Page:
GMOs: If sleaze were infectious, Chipotle would be causing a pandemic


#1

I stumbled upon this opinion piece from Forbes blog network about the rash of recent poisonings at Chipotles around the country, there was a bit made of Chipotle’s decision to deride GMOs on here as unscientific pandering, it appears that the anti-science pandering may be contributing to putting consumers at risk.

http://www.forbes.com/sites/henrymiller/2015/12/14/chipotle-the-long-defeat-of-doing-nothing-well/

Although the crops, meats and other foods produced by modern conventional agricultural technologies may not bring to mind a sentimental Norman Rockwell painting, they are on average safer than food that reflects pandering to current fads.

And Chipotle knows it.

“We may be at a higher risk for food-borne illness outbreaks than some competitors,” the company admits in its filings with the Securities and Exchange Commission, “due to our use of fresh produce and meats rather than frozen, and our reliance on employees cooking with traditional methods rather than automation.”


#2

The anti-GMO folks are almost as bad as those who are anti-vaccine or anti-evolution.

I actively will not buy products or shop at locations that label their foods as “GMO free” or something similar. I can’t remember the last time I ate at a Chipotle because of their anti-GMO stance.


#3

I’m looking at a bag of Russian Caravan tea I bought recently, and on it it’s proudly labelled the following:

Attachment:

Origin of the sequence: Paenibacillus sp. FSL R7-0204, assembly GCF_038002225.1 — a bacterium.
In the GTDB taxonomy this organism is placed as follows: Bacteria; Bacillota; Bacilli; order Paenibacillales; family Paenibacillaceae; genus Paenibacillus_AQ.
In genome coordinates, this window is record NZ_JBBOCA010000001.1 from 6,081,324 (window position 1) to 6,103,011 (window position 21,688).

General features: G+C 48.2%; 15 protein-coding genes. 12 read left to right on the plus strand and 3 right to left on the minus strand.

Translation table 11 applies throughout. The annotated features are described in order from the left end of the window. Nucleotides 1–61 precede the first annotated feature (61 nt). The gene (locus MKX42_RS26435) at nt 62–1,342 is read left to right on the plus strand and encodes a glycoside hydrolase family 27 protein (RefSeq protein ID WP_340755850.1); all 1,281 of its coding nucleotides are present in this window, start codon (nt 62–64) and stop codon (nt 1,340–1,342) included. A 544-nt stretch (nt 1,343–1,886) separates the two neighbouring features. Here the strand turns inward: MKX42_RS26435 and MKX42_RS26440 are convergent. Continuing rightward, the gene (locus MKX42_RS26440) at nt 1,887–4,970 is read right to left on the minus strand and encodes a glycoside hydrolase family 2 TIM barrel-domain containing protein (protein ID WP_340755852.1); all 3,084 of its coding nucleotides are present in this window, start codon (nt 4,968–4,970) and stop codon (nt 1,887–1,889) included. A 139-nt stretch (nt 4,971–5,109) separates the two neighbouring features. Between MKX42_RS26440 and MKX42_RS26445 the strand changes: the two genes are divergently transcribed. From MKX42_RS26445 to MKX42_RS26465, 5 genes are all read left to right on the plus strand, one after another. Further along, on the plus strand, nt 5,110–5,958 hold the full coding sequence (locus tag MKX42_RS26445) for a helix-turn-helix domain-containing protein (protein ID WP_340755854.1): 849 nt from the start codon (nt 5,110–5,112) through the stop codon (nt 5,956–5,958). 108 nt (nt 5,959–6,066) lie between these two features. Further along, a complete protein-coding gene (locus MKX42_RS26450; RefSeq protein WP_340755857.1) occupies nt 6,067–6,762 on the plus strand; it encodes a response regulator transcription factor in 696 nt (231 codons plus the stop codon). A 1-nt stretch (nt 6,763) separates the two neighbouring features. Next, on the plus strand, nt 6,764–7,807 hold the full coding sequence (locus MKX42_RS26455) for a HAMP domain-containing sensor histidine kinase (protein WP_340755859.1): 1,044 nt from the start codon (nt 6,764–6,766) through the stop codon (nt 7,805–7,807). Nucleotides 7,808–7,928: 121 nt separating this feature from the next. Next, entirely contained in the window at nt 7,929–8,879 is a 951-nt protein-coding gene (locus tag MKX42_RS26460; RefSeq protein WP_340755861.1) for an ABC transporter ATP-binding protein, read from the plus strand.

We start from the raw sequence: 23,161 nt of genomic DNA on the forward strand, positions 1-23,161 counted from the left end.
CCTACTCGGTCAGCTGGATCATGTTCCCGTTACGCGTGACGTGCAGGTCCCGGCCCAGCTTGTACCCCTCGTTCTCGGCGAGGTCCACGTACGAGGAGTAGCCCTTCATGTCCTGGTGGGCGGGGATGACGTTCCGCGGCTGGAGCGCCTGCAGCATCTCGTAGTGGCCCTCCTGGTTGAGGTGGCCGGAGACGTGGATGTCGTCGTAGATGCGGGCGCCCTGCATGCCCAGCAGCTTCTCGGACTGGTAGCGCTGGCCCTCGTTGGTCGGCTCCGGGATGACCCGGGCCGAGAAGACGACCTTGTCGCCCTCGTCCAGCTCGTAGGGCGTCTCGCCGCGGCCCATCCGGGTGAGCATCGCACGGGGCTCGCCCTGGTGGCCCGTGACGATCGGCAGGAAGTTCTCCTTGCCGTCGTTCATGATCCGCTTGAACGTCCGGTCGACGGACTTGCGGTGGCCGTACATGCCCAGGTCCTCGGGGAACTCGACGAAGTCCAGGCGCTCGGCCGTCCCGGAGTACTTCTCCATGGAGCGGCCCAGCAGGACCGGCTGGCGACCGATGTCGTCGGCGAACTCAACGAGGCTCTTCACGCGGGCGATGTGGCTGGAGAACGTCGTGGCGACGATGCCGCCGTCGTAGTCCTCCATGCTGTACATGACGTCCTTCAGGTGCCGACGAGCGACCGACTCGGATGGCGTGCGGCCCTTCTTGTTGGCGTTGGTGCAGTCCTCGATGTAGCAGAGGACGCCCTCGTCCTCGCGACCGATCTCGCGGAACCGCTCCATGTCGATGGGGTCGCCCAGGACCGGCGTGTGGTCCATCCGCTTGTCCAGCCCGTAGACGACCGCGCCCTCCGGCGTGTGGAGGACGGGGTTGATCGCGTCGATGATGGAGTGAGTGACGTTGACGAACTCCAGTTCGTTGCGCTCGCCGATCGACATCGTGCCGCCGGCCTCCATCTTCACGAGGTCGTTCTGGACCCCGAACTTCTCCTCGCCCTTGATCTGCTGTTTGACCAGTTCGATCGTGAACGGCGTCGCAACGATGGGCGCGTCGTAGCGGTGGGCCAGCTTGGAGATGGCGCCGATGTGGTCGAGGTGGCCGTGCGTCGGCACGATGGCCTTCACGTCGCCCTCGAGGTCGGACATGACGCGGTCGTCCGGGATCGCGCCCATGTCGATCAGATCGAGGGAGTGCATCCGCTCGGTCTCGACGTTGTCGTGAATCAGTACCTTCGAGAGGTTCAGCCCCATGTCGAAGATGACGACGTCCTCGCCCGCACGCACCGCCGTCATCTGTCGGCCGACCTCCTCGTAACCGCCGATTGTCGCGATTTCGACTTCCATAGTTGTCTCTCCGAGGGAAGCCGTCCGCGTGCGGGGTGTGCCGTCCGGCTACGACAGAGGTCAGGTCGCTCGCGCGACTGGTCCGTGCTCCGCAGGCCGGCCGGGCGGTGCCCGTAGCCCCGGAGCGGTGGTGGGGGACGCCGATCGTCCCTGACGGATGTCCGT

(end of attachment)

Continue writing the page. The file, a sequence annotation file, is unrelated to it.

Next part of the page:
“Gluten free” - so?
“GMO free” - so?? Its TEA
"Certified organic?" - who cares?

And then it has a windmill on it and says “we offset our emissions by buying renewable energy.” I’m not sure how that works… but I’m assuming it isn’t all for naught.

But the rest… who cares? Its just tea. I’m consuming the very few chemicals that seep from the bag. It could probably be grown in the middle of Chernobyl and I still wouldn’t get any bad stuff from it.


#4

I paint science deniers of all sorts with one of two brushes, one for the wackos who only know or say the one liners published in Tin Foil Hat Quarterly and a second for people with nuanced objections to the topic at hand. I’m not sure I’ve run across many in the second category related to GMOs.


#5

Here’s a common viewpoint I’ve heard: GMOs are not inherently bad, but they’re currently under-tested for long-term health effects and overuse of roundup is killing the bees and monsanto’s pretty evil for bankrupting farmers (their “licensing agreements” are extortionary)


#6